2. Discontinuation of medication by a doctor who does not know the prisoner's diagnosis, and has not obtained their medical records but only read a summary.
3. Seeing the mental health doctor through a computer screen instead of in person.
4. Not allowing northern Hispanics to work but all other races can.
Overcrowding. Facility is too small for AB109 cases. This is just the start of many violations.
Thank you! Just trying to be heard.
Apr 30, 2018
keywords: prisoner letter, parole, proposition 57
For more than three decades, the California Board of Parole Hearings, formerly the Adult Authority Board of Prison Terms, acting as the arm of governors past and present, have continuously operated in practice, policy and procedures to circumvent the law and [so] deny parole to indeterminately sentenced persons in the State of California.
Now, under the newly enacted Proposition 57, all prisoners/persons committed to the charge of the California Department of Corrections and Rehabilitation must face some form of Board recommendation and approval for early release. Under this law, the fox has been given charge of the whole damn chicken coop.
Due to the recent deluge of litigation against the Board through federal civil rights suits as well as individual federal and state habeas corpus petitions, there now exists a mountain of evidence that can finally be used to bring the Board’s practices out of the dark and into the light of public scrutiny. Through a 42 USC § 1983 suit, I propose to seek injunctive relief to:
CONDUCT all hearings and en blanc reviews through audio/visual recordings.
CONDUCT all comprehensive risk assessments through audio/visual recordings.
MANDATE that all Board personnel adhere to the law and not arbitrarily interpret any law or attorney general opinions of California penal statutes.
MANDATE that the appointment of commissioners and deputy commissioners follow State law and reflect California’s racial, cultural, religious, and professional population demographics.
MANDATE that any commissioner or deputy commissioner whose hearing decision, direct action or conduct that has been determined by any judicial decision to violate a prisoner’s Constitutional right(s) in two separate hearings shall be permanently prohibited from conducting or participating in parole consideration or related hearings.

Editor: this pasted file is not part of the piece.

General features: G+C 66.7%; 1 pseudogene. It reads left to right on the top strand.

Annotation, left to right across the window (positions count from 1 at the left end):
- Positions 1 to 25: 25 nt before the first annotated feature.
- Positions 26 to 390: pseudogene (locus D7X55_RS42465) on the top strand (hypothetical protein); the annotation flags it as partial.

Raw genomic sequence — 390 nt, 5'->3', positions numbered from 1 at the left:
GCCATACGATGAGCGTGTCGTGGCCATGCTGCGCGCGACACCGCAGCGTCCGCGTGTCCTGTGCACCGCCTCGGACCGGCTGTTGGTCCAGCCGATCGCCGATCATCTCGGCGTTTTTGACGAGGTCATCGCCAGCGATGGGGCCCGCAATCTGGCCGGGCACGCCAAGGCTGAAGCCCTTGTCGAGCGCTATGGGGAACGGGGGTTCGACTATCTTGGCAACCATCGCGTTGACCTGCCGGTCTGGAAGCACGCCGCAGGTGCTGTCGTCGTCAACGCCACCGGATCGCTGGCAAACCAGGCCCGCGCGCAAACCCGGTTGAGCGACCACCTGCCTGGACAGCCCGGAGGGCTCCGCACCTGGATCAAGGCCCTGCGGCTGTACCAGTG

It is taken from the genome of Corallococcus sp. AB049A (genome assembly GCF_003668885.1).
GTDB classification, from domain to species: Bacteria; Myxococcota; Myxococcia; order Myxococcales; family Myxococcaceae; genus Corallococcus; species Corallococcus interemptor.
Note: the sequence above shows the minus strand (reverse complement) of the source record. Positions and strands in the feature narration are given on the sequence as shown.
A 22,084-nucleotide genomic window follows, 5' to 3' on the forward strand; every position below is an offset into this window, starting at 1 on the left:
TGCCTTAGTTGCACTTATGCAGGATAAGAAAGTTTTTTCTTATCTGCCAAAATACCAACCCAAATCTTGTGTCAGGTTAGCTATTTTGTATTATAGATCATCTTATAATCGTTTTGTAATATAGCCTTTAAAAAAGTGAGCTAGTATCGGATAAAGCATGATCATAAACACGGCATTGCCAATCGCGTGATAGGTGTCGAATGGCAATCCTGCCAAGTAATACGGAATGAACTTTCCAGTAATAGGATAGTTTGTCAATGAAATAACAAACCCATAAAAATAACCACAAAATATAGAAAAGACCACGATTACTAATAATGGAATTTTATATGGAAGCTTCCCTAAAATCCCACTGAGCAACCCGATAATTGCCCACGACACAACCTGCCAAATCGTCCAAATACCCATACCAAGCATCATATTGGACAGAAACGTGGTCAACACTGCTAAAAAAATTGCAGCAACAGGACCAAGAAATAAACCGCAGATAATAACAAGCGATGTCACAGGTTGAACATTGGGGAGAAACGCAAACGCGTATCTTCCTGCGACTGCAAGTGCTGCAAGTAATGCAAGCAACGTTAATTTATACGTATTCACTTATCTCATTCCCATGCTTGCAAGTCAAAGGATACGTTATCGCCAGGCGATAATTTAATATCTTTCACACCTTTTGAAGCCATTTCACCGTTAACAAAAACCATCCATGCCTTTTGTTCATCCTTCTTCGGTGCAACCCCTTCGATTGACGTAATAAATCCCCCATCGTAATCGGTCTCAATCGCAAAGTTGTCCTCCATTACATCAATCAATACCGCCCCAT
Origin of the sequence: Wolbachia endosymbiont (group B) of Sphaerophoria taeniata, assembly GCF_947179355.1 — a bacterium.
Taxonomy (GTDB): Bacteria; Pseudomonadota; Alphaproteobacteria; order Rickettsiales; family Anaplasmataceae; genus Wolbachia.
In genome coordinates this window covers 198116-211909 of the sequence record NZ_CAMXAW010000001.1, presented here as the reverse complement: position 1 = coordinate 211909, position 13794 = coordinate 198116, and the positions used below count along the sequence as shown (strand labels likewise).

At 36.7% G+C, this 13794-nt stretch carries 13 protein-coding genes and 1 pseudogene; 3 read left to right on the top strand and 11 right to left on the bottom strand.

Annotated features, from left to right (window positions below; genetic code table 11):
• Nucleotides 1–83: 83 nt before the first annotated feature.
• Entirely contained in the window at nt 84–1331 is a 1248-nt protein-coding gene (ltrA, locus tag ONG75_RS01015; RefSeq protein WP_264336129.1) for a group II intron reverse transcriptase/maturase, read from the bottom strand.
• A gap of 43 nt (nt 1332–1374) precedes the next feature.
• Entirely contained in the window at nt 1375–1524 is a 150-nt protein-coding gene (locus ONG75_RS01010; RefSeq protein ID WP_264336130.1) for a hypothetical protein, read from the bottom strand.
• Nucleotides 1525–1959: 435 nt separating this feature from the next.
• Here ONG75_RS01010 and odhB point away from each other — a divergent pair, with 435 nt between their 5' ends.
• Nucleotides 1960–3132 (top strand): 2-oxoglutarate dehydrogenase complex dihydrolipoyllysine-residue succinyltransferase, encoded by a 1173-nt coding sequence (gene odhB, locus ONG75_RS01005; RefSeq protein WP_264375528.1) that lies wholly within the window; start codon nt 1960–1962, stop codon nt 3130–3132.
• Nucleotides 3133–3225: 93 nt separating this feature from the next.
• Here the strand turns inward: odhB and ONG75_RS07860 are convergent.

MANDATE that the Board’s Chief Counsel and his/her staff review all parole suitability hearing recordings for compliance with due process and relevant law and provide written summaries of the Board’s conduct of the hearing, including whether the Board complied with all relevant law, and forward such summaries to all concerned parties.
MANDATE that any forensic psychologist who prepares or causes to be produced three separate comprehensive risk assessments containing inaccurate factual statements, misrepresentations, misleading criteria, prognosis, or diagnosis be prohibited from conducting any future comprehensive risk assessments for Board use.
MANDATE that any attorney appointed to represent a prisoner before the Board to do so in a zealous manner so as to equalize the adversarial process.
MANDATE that any attorney who represents prisoners before the Board who has not achieved a normal grant of parole success rate as defined by the statistical definition of “normal” within one calendar year shall be prohibited by the Board from any further prisoner representations and from holding office as a commissioner or deputy commissioner of the Board.
MANDATE that all attorneys appointed to represent prisoners in parole consideration hearings shall inform the prisoners represented of the total number of parole consideration hearings he or she has participated in and his/her rate of grants of parole at their initial client meeting.
My goal is to bring about positive change to the Board through a 42 USC § 1983 suit by utilizing all State and Federal judicial orders and decisions as exhibits for injunctive relief. While unpublished rulings can’t be cited as authority, they certainly can be used as evidence in exhibits showing a systemic pattern of practice by the Board to deny eligible prisoners parole. To this end, I’m seeking all decisions, orders, opinions, and rulings where the Board’s decisions were vacated for failure to follow regulations and/or pertinent law.
I am also intending to allege collusion between the Board, Attorney General’s Office and California Governor’s Office from the 1979 Morrisey 8 memorandum to present. I hope to create a conflict of interest between the State’s chief law enforcement officers (whose duty it is to uphold the law and protect citizens from arbitrary treatment by the government) and the Board. Help me make a change.